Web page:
A native of the Bronx, Limmer graduated from the Manhattan School of Aviation in 1943 and spent the ensuing three years in U.S. Army Air Corps. Following his service, he was signed by the legendary Connie Mack of the Philadelphia A’s. Limmer reached the majors in 1951, where he platooned at first base. On May 2, 1951, he came to the plate to face Saul Rogovin on the mound and Joe Ginsberg behind the dish, marking the first instance of an all-Jewish confrontation during a major-league at-bat. He celebrated the occasion by homering. Nonetheless, he was sent back to the minors at the conclusion of the season, and he didn’t reach the big leagues again until 1954. This time he flashed more power and hit for a higher average, but it wasn’t enough to sustain him at the major-league level. From 1955 until he retired in 1958, he bounced around the minor leagues in several different organizations. At the conclusion of his playing career, Limmer became the president of the Castle Hill Community Jewish Center in the Bronx.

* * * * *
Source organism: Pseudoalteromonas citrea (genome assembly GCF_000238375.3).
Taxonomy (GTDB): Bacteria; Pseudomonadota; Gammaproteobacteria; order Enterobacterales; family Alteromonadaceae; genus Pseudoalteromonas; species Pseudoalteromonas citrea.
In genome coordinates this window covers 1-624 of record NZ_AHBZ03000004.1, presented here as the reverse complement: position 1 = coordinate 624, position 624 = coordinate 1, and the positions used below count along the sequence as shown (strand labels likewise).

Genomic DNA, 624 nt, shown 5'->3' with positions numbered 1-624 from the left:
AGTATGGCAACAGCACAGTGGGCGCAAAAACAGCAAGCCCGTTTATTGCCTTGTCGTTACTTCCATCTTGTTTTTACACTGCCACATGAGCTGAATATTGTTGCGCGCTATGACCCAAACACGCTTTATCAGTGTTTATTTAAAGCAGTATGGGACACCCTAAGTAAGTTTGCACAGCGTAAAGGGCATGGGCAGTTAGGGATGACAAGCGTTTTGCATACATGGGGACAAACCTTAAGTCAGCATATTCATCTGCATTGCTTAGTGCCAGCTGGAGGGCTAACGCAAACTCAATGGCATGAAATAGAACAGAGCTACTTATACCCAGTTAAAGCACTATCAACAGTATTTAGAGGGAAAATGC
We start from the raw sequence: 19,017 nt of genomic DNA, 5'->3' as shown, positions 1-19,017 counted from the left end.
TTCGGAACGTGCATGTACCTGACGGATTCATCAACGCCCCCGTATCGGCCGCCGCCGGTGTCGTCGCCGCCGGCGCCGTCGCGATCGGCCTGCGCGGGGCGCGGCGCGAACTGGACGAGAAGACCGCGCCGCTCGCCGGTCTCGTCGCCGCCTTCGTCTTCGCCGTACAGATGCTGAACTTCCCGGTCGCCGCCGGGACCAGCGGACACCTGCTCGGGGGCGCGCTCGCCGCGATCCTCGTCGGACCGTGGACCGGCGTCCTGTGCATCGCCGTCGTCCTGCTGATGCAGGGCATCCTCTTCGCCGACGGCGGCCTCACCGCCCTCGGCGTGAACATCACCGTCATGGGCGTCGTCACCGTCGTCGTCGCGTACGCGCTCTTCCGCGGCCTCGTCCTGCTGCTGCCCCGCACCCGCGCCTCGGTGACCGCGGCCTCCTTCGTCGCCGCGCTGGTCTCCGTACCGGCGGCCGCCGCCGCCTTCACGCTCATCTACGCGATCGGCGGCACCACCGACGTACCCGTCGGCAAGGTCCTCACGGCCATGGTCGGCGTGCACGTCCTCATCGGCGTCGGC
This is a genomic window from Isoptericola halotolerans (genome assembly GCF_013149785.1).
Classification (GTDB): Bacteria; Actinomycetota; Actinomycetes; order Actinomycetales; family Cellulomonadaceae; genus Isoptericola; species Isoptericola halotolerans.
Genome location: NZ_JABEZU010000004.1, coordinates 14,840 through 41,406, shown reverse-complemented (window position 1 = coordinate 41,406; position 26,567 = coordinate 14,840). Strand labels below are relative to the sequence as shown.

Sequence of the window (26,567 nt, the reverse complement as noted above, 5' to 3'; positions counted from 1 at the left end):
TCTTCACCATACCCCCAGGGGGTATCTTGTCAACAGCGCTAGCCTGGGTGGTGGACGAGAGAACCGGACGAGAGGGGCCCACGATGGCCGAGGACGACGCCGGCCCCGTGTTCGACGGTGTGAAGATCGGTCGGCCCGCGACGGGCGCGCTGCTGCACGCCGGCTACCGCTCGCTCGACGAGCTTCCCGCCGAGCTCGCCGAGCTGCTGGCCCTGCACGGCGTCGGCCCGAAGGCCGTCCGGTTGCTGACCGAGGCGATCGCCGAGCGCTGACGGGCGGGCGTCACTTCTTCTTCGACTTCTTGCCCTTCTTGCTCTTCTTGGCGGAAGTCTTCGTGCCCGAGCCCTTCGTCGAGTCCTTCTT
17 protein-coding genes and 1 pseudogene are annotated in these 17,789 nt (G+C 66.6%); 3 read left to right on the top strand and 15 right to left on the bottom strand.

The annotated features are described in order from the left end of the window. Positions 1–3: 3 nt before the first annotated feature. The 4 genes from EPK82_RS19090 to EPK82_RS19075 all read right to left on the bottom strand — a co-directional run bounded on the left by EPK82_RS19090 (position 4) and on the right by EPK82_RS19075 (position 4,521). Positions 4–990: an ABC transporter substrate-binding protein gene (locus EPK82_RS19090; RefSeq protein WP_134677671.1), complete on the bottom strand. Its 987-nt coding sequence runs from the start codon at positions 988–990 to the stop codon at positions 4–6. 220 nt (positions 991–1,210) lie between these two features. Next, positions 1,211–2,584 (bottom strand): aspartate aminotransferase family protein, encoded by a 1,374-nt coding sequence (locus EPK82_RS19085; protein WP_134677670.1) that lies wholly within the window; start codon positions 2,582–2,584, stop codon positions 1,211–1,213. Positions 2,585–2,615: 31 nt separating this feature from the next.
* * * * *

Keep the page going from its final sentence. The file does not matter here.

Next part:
Lou hit the last home run and the final base hit for the Philadelphia A’s before they moved to Kansas City to start the 1955 season.